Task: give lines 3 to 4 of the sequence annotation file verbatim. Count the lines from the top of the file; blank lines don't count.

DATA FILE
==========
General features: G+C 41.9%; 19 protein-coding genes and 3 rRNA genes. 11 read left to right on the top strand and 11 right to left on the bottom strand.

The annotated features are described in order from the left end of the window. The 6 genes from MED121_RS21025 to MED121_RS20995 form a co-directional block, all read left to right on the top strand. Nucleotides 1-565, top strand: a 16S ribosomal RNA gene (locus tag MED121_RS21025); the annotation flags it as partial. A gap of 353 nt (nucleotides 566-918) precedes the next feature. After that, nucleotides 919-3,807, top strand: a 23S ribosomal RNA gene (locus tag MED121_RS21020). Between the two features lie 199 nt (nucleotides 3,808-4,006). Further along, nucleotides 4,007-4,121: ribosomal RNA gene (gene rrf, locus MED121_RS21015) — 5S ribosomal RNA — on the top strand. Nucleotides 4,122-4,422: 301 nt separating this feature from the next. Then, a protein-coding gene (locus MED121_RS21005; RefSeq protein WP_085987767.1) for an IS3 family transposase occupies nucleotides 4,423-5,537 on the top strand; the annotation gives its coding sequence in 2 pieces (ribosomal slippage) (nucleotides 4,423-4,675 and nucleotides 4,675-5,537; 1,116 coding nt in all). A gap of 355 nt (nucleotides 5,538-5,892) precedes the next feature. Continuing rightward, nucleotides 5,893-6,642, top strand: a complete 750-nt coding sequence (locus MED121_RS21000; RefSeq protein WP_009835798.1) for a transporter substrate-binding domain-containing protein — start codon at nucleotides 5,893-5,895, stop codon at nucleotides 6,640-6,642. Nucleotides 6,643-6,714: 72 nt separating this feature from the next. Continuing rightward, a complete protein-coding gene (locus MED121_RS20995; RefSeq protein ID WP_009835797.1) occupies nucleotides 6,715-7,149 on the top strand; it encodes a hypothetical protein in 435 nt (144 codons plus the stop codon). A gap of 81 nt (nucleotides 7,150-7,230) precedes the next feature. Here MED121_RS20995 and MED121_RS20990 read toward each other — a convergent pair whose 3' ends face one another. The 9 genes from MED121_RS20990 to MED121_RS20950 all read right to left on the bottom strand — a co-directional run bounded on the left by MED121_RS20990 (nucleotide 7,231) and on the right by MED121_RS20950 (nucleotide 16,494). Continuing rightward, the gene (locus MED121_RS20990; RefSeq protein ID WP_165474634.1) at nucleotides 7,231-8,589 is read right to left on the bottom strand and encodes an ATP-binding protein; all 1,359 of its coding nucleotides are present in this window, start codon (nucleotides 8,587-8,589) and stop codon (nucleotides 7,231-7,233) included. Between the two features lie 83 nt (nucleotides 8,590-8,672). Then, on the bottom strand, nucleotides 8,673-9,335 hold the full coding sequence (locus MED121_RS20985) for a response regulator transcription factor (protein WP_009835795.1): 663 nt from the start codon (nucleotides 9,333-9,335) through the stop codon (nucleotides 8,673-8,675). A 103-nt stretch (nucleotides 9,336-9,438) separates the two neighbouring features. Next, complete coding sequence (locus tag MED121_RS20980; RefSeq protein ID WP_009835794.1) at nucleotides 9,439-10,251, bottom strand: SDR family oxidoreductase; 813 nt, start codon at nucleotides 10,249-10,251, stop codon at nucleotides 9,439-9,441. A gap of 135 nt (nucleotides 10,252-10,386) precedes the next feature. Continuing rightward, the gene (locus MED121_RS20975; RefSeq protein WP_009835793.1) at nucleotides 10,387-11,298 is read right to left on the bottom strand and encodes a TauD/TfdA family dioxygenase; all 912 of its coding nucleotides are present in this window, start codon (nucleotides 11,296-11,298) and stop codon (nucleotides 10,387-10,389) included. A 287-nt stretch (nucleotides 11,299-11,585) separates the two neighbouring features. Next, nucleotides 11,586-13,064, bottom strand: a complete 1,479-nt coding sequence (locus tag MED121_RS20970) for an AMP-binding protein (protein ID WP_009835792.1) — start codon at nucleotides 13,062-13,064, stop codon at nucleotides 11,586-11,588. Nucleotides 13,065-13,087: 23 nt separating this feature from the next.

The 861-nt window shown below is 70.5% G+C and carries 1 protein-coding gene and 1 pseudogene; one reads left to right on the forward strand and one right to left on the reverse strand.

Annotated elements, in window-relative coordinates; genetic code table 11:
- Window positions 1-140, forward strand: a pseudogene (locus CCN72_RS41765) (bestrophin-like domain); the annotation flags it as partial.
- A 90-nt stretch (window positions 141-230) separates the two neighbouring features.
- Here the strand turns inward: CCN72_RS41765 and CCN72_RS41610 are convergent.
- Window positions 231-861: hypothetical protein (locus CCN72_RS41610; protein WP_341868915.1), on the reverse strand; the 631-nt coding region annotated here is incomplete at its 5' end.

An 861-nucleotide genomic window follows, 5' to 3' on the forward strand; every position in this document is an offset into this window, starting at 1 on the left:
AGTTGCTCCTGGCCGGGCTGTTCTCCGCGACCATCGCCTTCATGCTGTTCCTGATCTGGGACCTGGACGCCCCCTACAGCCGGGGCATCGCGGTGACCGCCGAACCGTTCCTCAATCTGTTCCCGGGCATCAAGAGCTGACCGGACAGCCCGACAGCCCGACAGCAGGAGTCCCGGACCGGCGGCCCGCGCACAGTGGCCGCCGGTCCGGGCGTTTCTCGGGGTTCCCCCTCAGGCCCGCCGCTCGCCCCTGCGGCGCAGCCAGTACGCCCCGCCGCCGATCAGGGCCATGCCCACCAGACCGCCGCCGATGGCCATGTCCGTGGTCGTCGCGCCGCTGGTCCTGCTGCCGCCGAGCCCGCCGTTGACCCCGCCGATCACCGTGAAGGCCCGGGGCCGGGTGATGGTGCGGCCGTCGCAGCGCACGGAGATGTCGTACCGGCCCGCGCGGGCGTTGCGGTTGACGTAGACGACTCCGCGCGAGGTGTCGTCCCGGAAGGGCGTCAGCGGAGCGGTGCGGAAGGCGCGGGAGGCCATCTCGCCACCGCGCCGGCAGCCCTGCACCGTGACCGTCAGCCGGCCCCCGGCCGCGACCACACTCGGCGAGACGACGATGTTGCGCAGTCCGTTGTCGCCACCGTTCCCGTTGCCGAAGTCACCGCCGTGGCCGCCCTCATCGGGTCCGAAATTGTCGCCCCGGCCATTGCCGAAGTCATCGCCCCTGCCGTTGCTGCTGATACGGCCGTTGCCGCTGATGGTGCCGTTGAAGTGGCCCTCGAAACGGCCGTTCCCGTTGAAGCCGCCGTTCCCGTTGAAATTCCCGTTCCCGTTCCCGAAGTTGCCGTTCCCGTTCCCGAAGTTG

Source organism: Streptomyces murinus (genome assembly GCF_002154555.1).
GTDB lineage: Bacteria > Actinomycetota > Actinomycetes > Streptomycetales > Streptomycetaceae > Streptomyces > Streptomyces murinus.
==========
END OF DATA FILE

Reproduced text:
The 861-nt window shown below is 70.5% G+C and carries 1 protein-coding gene and 1 pseudogene; one reads left to right on the forward strand and one right to left on the reverse strand.

Annotated elements, in window-relative coordinates; genetic code table 11: